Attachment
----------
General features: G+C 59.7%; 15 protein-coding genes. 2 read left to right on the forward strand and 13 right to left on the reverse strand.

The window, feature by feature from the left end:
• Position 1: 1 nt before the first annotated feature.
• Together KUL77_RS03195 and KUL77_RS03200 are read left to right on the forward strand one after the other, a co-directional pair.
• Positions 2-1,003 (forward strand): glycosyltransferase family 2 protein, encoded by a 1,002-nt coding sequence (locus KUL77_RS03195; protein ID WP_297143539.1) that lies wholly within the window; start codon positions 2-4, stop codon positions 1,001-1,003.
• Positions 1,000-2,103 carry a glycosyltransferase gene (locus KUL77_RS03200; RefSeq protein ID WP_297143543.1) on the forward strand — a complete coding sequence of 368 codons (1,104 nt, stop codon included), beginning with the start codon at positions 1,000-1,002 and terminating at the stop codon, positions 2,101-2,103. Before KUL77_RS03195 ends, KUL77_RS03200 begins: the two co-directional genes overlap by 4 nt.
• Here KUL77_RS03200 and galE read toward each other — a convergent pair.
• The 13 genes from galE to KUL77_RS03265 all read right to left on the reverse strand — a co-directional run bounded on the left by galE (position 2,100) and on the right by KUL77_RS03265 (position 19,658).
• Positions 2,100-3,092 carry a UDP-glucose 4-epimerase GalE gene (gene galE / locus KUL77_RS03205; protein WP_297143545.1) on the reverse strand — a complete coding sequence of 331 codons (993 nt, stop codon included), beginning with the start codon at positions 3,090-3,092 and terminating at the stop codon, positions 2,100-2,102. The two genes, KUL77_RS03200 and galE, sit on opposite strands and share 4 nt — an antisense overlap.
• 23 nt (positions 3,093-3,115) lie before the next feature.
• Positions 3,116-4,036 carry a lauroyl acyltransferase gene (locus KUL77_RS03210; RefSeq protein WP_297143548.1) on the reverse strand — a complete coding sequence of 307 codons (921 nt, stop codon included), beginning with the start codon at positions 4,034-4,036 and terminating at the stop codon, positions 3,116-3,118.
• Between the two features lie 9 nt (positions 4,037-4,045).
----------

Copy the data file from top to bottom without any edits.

General features: G+C 59.7%; 15 protein-coding genes. 2 read left to right on the forward strand and 13 right to left on the reverse strand.

The window, feature by feature from the left end:
• Position 1: 1 nt before the first annotated feature.
• Together KUL77_RS03195 and KUL77_RS03200 are read left to right on the forward strand one after the other, a co-directional pair.
• Positions 2-1,003 (forward strand): glycosyltransferase family 2 protein, encoded by a 1,002-nt coding sequence (locus KUL77_RS03195; protein ID WP_297143539.1) that lies wholly within the window; start codon positions 2-4, stop codon positions 1,001-1,003.
• Positions 1,000-2,103 carry a glycosyltransferase gene (locus KUL77_RS03200; RefSeq protein ID WP_297143543.1) on the forward strand — a complete coding sequence of 368 codons (1,104 nt, stop codon included), beginning with the start codon at positions 1,000-1,002 and terminating at the stop codon, positions 2,101-2,103. Before KUL77_RS03195 ends, KUL77_RS03200 begins: the two co-directional genes overlap by 4 nt.
• Here KUL77_RS03200 and galE read toward each other — a convergent pair.
• The 13 genes from galE to KUL77_RS03265 all read right to left on the reverse strand — a co-directional run bounded on the left by galE (position 2,100) and on the right by KUL77_RS03265 (position 19,658).
• Positions 2,100-3,092 carry a UDP-glucose 4-epimerase GalE gene (gene galE / locus KUL77_RS03205; protein WP_297143545.1) on the reverse strand — a complete coding sequence of 331 codons (993 nt, stop codon included), beginning with the start codon at positions 3,090-3,092 and terminating at the stop codon, positions 2,100-2,102. The two genes, KUL77_RS03200 and galE, sit on opposite strands and share 4 nt — an antisense overlap.
• 23 nt (positions 3,093-3,115) lie before the next feature.
• Positions 3,116-4,036 carry a lauroyl acyltransferase gene (locus KUL77_RS03210; RefSeq protein WP_297143548.1) on the reverse strand — a complete coding sequence of 307 codons (921 nt, stop codon included), beginning with the start codon at positions 4,034-4,036 and terminating at the stop codon, positions 3,116-3,118.
• Between the two features lie 9 nt (positions 4,037-4,045).